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Kenji Eno innovated for video games



Technology the ’90s, including innovations in 3D graphics and affordable CD-ROM storage, ushered in a new generation of video game innovators. One of them was Kenji Eno.

Eno’s games became known for their singular creativity, although they never managed to achieve major commercial success. But it was all part of what kept Eno going and inspired his fervent work ethic and indie-first mindset.

“Eno’s work serves as a lesson in overcoming trials,” says John Andersen, video game writer and historian. “Eno’s take was this: forget about the societal norms that you think are blocking you. Bring your creativity out of the shadows and out into the world.

I have always found it fascinating that someone can be “ahead of their time”. In his two decades of making games, Eno has certainly proven to do the trick. Nowadays, it is common to find walking simulators like Fire watch and What remains of Edith Finch that put narrative first – cinematic experiences that focus on the weirdness rather than the thug-type difficulty. Eno was the first to explore this now accepted game design aesthetic. Yet his most famous game, D, is hardly a footnote in video game history. Maybe if he had produced D today the game and its work may have found even wider acceptance.

Humble beginnings

On March 1, 1994, Eno founded Warp, a video game studio that would produce his most recognized work. The studio was quite a startup, with limited staff and resources that would influence the platforms the studio focused on developing. A few years before the launch of the original PlayStation and its rapid market dominance, Tripp Hawkins, founder of Electronic Arts, left to found the 3DO company. Among its greatest achievements was the 3DO Interactive Multiplayer, a state-of-the-art 32-bit game console with its use of CD technology and 3D polygonal graphics. Eno was drawn to the affordability of development for the console. Using the technical capabilities of 3DO, it aimed to develop an ambitious cinematic gaming experience that would become that of 1995 D.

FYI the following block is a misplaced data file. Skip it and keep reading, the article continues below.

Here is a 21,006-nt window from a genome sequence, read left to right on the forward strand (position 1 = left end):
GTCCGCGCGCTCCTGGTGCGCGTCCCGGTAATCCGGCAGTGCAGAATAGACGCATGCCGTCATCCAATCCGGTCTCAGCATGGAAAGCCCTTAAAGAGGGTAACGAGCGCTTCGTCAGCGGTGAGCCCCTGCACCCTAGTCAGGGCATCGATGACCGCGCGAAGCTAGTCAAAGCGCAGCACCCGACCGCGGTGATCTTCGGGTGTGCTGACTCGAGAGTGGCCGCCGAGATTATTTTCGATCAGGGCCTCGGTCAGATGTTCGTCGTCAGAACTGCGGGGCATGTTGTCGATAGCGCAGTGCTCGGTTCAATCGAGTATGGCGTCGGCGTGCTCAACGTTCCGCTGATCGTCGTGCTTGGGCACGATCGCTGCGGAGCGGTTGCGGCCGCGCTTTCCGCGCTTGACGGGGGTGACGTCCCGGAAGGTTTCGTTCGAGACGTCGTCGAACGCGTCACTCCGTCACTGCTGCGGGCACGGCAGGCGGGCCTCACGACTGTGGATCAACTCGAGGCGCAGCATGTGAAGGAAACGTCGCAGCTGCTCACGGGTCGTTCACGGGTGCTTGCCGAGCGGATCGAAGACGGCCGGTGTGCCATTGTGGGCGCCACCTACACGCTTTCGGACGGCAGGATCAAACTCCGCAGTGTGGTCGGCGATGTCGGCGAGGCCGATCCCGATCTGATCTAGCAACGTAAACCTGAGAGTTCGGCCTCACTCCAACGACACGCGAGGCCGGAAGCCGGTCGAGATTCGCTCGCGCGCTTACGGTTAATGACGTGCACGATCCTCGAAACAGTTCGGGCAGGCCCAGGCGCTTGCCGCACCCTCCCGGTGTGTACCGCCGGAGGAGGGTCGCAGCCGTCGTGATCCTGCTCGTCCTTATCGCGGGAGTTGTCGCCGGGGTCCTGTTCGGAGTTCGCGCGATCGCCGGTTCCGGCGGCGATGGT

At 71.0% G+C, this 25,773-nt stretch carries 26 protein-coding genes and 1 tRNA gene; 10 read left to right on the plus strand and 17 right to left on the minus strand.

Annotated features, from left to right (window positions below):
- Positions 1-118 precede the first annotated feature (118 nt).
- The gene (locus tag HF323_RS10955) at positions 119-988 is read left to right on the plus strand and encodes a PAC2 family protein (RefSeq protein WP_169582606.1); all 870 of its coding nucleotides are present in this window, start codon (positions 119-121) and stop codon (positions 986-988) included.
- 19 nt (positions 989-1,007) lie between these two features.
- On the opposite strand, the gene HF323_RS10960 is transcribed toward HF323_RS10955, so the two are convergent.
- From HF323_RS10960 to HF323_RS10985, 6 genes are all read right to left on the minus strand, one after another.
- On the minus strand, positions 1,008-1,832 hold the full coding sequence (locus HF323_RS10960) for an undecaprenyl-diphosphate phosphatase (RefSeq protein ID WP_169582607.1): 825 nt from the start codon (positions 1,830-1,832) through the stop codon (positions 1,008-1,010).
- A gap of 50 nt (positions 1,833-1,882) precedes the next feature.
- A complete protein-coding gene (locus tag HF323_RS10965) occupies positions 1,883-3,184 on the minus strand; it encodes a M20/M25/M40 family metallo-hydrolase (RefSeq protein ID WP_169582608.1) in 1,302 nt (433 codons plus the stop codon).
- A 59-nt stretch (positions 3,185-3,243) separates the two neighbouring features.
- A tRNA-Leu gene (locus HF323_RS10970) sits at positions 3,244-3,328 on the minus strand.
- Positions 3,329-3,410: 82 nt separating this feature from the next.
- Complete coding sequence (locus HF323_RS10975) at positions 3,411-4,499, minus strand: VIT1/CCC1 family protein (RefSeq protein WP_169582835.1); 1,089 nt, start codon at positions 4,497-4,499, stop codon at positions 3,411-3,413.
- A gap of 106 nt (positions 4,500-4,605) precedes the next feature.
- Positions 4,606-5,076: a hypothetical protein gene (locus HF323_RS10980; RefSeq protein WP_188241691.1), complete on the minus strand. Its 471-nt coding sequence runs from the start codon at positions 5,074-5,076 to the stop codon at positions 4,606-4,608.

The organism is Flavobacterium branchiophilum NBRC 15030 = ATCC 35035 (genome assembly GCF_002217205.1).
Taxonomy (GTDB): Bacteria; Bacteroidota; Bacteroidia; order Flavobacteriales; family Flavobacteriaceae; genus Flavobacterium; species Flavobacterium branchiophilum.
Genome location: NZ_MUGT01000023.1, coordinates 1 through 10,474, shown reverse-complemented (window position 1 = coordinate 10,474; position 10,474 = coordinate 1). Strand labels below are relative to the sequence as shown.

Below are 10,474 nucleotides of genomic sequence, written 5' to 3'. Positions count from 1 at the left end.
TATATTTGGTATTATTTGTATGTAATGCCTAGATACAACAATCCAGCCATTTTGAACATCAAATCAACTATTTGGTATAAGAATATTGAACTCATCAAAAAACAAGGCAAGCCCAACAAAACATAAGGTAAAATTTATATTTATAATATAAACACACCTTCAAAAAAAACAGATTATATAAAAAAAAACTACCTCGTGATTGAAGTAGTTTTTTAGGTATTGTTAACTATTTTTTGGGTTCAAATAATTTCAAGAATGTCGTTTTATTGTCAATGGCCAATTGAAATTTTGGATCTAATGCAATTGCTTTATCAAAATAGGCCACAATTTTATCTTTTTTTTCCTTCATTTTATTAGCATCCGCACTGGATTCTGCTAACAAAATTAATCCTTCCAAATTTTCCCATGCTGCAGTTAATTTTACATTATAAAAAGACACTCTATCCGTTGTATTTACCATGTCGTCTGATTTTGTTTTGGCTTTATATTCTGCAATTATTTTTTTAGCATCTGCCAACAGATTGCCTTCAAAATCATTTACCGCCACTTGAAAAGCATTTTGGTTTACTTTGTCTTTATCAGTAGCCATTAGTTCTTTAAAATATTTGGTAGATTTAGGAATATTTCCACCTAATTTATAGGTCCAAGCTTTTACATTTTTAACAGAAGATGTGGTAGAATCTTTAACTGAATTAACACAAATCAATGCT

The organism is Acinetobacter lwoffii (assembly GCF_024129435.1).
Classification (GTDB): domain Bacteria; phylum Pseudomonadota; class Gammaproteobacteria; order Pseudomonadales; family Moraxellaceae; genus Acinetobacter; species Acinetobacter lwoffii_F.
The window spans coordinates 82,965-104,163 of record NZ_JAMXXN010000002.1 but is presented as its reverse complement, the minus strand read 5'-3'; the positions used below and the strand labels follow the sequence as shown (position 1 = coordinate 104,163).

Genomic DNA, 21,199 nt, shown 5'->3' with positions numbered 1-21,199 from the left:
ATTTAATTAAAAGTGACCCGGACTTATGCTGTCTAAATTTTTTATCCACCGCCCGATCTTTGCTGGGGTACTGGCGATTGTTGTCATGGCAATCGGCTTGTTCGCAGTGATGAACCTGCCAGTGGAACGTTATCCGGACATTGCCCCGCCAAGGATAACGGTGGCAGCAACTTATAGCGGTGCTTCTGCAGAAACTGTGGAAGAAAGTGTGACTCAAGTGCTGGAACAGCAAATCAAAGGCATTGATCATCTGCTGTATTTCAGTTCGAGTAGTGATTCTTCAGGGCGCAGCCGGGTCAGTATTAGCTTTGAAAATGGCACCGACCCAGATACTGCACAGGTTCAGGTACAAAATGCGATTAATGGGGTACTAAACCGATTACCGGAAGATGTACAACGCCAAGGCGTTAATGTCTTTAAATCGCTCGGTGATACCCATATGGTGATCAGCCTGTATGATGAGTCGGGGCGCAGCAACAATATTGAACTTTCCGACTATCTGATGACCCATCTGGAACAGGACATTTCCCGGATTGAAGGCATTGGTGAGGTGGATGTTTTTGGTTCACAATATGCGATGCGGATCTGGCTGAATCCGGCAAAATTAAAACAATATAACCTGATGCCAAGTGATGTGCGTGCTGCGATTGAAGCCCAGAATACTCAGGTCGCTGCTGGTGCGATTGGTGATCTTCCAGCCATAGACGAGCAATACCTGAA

At a time when the “horror of survival” was still months away – or, in resident Evilin the case of, a year later, Warp released the game. The story follows Laura Harris as she investigates a hospital after her father took a psychotic break, resulting in a wave of mass murders (with a controversial side of cannibalism).

The game is played a bit like Myst. Every movement of the player is associated with the screen with dramatic cutscenes. Coupled with an extremely disturbing and moody soundtrack composed by Eno himself, D was a commercial success at the time, selling a million copies in his native Japan and becoming a system seller on the 3DO. In the United States, it has become a cult classic, launching Eno’s name into the stratosphere of the gaming audience.

Game developers are rock stars

“What I respected most about Eno was that he wanted a better working environment for Japanese game developers,” says Andersen. “He had seen how American game developers operated from the early to mid-90s; he wanted the same environment for Japanese game developers.

While American developers like John Romero and John Carmack of id Software stepped into the limelight, defending their games openly and with definable charisma, Japanese game companies were highly structured and culturally devoid of interaction with their audiences. Japanese developers rarely looked beyond their current plans and treated each game as a job to be done, moving forward without any involvement in the marketing or publicity of the title. Eno wanted Japanese developers to look more like rockstars. “He was a very straightforward guy, which is why he chose to go it alone.”

His next match, Enemy Zero, took players to deep space. Something is wrong with the AKI spacecraft, which had been a biological research center. A recognizable likeness, Eno chose to use D‘s Laura as the protagonist, but instead of keeping the narrative of the game’s previous character, she was instead used as a kind of digital actress. This is something Eno has done with many of his characters across games, perhaps inspired by how film writers often favor a recurring cast of actors in their films.